If It’s Becoming More Common, It’s Not Genetic!

Don’t get me wrong. I think that the Human Genome Project was a great idea. However, I don’t think that genetic studies are going to help us unravel our main causes of death and disability in the United States. That’s because they are largely the result of our food, not our genes. You can tell this from the simple fact that the rates of these diseases go up and down, depending on how a population eats.

The rate of truly genetic diseases (such as hemophilia or cystic fibrosis) stays remarkably stable in a population from one generation to the next. The only way it could increase is if there were a sudden wave of immigration of people carrying the gene (in which case, the disease would mostly be in the immigrants and their children) or if the people with the gene suddenly became much more fertile (which is unlikely).

When you see the rate of a disease go up and down dramatically within the space of 10 years, you know for sure that the cause of that change is environmental, not genetic. The classic illustration is the sharp decline in heart disease in Norway during World War II. After the Nazis invaded Norway (and stole a lot of their farm animals), the Norwegian population had to shift to a low-fat, plant-based diet. As a result, the diseases of affluence (heart disease, type 2 diabetes, multiple sclerosis) became much less common. The rates of those diseases went right back up again after the war ended and people went back to their old ways of eating.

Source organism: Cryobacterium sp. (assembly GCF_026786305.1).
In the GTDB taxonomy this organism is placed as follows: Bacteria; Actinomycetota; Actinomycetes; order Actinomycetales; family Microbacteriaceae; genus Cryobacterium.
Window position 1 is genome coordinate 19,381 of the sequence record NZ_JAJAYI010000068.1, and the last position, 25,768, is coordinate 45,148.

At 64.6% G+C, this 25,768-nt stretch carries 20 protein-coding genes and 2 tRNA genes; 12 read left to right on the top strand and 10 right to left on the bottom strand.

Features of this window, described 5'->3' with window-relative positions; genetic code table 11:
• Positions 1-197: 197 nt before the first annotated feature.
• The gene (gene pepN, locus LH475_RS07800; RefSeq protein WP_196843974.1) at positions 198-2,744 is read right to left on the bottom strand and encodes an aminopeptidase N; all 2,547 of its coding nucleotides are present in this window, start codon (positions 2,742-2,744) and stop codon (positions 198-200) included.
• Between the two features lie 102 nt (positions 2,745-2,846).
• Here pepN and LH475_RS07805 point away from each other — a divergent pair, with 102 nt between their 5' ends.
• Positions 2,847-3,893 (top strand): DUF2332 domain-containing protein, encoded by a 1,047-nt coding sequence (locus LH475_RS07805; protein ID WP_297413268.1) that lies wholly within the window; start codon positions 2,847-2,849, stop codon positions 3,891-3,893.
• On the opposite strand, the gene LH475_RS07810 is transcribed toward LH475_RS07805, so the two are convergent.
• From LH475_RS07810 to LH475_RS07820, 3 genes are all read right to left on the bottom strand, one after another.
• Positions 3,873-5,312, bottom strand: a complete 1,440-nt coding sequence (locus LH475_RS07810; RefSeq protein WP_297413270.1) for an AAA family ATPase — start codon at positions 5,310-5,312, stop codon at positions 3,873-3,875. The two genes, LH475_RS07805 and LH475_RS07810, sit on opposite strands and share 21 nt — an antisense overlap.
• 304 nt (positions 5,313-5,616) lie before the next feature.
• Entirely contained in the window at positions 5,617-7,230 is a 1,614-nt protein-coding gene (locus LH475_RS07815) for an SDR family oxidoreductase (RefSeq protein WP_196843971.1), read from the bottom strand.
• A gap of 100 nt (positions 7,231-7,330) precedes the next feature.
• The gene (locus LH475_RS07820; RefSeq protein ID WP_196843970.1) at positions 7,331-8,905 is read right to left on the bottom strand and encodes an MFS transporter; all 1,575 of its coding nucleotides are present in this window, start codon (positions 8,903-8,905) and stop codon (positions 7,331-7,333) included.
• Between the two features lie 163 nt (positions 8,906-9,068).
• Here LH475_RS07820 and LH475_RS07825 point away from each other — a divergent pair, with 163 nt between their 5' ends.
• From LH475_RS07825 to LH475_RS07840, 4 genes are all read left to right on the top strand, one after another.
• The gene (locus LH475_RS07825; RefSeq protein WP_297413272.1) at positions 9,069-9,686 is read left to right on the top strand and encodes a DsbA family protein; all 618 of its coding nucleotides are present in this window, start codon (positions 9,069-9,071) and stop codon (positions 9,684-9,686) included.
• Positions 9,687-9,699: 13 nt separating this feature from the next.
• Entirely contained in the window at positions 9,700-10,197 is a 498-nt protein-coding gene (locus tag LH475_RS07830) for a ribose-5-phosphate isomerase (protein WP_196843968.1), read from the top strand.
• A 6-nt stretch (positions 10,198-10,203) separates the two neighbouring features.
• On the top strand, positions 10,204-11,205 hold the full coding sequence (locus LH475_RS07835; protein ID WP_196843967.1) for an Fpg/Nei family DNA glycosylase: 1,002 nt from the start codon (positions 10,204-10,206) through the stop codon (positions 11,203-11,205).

Another clue to whether a disease is genetic or environmental comes from its geographic distribution. If a disease is most common in an area with small gene pool, it’s likely to be genetic. Examples include the hereditary deafness that was once common on Martha’s Vineyard and Tay-Sachs disease in Eastern European Jews and French Canadians. These are recessive gene diseases. You can get the disease only if you got the same defective gene from both parents, which is most likely to happen if they are related to each other.

On the other hand, if a disease is most common in an area whose population came from a wide variety of immigrants, then you can bet your bottom dollar that the underlying cause for the high rate of the disease is environmental, not genetic. The classic example of this is Parkinson disease, which is most common in Buenos Aires, Argentina. Although there may be some genes that predispose a person to Parkinson disease, especially the early-onset form, the fact that the world’s highest rate is in a population made up of recent immigration from many different places tells me that the major risk factor is something in the environment. Considering that the people of Buenos Aires also eat more beef than anyone else in the world, I’d be willing to bet that the environmental factor is red meat consumption.

Photo by Internet Archive Book Images

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